John 20:1-20; 1Corinthians 1:18-25
When I was about six years old, I gave my Mom a great scare. We had been grocery shopping in Jerry’s Supermarket and I got thirsty and probably a little bored. So when it was time to bag up the groceries, I asked my Mom if I could go right outside the entrance of the store and get a drink from the drinking fountain in the mall. She agreed, after much begging, and I went. Only, I don’t remember stopping for a drink. What I remember is finding myself right in front of the bookstore. I walked to the back, where I knew the kids’ books were, picked a few off the shelves, and sat down to read. The next thing I knew, a man in a grocery store uniform appeared in my aisle calling my name. Surprised to hear a stranger call my name, I looked up and then realized that I had been gone a long time. I followed him to my Mom, who was now nowhere near the grocery store, and I remember being puzzled to see my Pastor and his family standing there with her, and even more stunned to see a police officer standing near them. I wanted to say, “Mom, why were you so worried?” But even at 6 years old, I knew better; and kept my mouth shut.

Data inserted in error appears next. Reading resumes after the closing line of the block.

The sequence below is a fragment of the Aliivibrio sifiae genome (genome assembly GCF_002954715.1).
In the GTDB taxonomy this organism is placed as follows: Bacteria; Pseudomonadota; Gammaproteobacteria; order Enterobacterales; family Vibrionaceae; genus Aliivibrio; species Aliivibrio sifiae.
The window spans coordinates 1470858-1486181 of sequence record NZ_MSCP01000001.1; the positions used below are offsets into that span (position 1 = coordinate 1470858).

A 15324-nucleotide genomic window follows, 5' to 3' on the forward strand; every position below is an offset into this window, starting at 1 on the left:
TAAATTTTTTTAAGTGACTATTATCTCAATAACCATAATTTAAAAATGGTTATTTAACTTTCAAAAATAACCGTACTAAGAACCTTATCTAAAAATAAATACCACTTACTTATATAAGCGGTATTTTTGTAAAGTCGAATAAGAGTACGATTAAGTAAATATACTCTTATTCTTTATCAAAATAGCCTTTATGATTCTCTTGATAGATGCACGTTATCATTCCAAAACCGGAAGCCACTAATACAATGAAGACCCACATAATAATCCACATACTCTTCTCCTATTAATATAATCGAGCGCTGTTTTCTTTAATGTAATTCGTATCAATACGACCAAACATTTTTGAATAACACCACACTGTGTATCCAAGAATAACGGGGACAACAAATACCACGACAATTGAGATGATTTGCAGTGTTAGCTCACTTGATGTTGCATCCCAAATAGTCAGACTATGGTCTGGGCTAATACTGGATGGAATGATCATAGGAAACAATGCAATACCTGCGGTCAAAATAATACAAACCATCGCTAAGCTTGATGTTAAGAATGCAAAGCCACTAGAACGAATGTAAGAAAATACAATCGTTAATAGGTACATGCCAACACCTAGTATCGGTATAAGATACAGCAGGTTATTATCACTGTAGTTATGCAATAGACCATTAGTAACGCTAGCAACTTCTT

Apparently the angels in our story this morning didn’t know any better.